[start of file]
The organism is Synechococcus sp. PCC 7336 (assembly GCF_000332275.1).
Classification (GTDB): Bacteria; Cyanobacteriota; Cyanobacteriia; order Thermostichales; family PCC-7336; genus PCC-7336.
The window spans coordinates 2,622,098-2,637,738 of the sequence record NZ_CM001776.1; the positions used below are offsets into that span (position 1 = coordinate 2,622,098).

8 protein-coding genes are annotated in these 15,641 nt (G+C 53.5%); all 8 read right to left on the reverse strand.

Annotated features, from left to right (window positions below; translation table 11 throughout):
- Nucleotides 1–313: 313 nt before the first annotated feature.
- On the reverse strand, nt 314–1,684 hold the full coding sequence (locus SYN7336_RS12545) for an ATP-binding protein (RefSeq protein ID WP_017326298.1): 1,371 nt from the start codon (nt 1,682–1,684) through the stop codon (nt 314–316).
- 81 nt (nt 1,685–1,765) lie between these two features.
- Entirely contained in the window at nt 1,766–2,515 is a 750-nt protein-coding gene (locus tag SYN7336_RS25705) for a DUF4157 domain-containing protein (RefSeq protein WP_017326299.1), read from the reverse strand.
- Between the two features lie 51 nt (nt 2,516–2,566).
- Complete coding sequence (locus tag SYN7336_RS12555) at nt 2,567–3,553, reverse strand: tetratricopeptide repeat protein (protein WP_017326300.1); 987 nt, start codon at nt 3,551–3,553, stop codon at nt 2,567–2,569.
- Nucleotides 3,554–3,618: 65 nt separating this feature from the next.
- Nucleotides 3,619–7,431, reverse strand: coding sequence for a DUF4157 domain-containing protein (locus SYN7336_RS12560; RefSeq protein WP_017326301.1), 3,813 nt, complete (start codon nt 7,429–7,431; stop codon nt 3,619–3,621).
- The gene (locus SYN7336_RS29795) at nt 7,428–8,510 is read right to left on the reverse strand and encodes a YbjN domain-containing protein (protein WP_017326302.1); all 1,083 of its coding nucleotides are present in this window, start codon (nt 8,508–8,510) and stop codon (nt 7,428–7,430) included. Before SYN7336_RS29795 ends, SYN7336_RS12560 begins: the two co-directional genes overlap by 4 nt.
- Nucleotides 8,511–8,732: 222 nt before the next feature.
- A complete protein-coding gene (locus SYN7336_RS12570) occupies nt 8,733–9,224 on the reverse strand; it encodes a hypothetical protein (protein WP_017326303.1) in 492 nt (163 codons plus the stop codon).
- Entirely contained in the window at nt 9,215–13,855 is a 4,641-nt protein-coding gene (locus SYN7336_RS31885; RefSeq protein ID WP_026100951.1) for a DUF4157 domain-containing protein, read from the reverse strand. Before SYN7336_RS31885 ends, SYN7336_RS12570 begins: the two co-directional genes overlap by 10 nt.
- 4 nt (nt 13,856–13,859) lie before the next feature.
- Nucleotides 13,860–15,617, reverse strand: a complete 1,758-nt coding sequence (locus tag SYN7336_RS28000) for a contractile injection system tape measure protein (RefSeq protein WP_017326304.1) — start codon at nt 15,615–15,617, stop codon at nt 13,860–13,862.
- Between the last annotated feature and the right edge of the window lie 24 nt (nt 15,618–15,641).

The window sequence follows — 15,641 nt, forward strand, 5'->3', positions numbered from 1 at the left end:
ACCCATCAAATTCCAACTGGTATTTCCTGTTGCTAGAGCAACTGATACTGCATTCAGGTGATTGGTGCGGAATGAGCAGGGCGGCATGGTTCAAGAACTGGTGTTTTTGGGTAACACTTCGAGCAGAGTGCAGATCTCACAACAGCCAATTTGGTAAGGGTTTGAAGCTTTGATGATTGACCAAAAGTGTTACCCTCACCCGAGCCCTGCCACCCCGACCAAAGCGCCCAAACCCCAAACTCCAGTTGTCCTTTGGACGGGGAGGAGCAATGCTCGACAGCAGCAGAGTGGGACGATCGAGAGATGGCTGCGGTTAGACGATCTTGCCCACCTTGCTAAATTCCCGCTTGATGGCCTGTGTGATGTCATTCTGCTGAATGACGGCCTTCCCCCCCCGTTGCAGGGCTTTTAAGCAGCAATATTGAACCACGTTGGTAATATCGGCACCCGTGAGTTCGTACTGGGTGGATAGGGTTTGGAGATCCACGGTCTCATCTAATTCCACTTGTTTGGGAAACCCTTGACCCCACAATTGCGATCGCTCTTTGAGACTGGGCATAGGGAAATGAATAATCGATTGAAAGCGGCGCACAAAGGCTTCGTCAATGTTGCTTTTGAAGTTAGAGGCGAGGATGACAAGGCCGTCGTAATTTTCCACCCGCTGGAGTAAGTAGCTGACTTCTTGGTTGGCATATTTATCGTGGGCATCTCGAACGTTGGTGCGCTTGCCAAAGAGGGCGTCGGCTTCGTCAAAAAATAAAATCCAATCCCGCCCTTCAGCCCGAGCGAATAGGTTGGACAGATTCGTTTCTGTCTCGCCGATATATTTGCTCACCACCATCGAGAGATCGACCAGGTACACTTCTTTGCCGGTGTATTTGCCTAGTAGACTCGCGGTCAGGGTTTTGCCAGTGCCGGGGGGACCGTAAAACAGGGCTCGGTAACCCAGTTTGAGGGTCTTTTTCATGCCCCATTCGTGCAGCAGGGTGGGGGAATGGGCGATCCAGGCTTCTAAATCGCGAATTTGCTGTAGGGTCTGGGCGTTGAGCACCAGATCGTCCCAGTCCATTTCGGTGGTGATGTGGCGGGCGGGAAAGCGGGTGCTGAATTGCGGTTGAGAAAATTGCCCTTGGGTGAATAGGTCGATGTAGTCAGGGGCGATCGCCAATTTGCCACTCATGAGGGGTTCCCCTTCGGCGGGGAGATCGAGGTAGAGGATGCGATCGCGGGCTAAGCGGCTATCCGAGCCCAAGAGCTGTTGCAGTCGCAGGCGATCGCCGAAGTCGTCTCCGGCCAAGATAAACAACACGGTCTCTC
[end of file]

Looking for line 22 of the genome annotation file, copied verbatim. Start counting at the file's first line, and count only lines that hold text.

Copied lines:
ACCCATCAAATTCCAACTGGTATTTCCTGTTGCTAGAGCAACTGATACTGCATTCAGGTGATTGGTGCGGAATGAGCAGGGCGGCATGGTTCAAGAACTGGTGTTTTTGGGTAACACTTCGAGCAGAGTGCAGATCTCACAACAGCCAATTTGGTAAGGGTTTGAAGCTTTGATGATTGACCAAAAGTGTTACCCTCACCCGAGCCCTGCCACCCCGACCAAAGCGCCCAAACCCCAAACTCCAGTTGTCCTTTGGACGGGGAGGAGCAATGCTCGACAGCAGCAGAGTGGGACGATCGAGAGATGGCTGCGGTTAGACGATCTTGCCCACCTTGCTAAATTCCCGCTTGATGGCCTGTGTGATGTCATTCTGCTGAATGACGGCCTTCCCCCCCCGTTGCAGGGCTTTTAAGCAGCAATATTGAACCACGTTGGTAATATCGGCACCCGTGAGTTCGTACTGGGTGGATAGGGTTTGGAGATCCACGGTCTCATCTAATTCCACTTGTTTGGGAAACCCTTGACCCCACAATTGCGATCGCTCTTTGAGACTGGGCATAGGGAAATGAATAATCGATTGAAAGCGGCGCACAAAGGCTTCGTCAATGTTGCTTTTGAAGTTAGAGGCGAGGATGACAAGGCCGTCGTAATTTTCCACCCGCTGGAGTAAGTAGCTGACTTCTTGGTTGGCATATTTATCGTGGGCATCTCGAACGTTGGTGCGCTTGCCAAAGAGGGCGTCGGCTTCGTCAAAAAATAAAATCCAATCCCGCCCTTCAGCCCGAGCGAATAGGTTGGACAGATTCGTTTCTGTCTCGCCGATATATTTGCTCACCACCATCGAGAGATCGACCAGGTACACTTCTTTGCCGGTGTATTTGCCTAGTAGACTCGCGGTCAGGGTTTTGCCAGTGCCGGGGGGACCGTAAAACAGGGCTCGGTAACCCAGTTTGAGGGTCTTTTTCATGCCCCATTCGTGCAGCAGGGTGGGGGAATGGGCGATCCAGGCTTCTAAATCGCGAATTTGCTGTAGGGTCTGGGCGTTGAGCACCAGATCGTCCCAGTCCATTTCGGTGGTGATGTGGCGGGCGGGAAAGCGGGTGCTGAATTGCGGTTGAGAAAATTGCCCTTGGGTGAATAGGTCGATGTAGTCAGGGGCGATCGCCAATTTGCCACTCATGAGGGGTTCCCCTTCGGCGGGGAGATCGAGGTAGAGGATGCGATCGCGGGCTAAGCGGCTATCCGAGCCCAAGAGCTGTTGCAGTCGCAGGCGATCGCCGAAGTCGTCTCCGGCCAAGATAAACAACACGGTCTCTC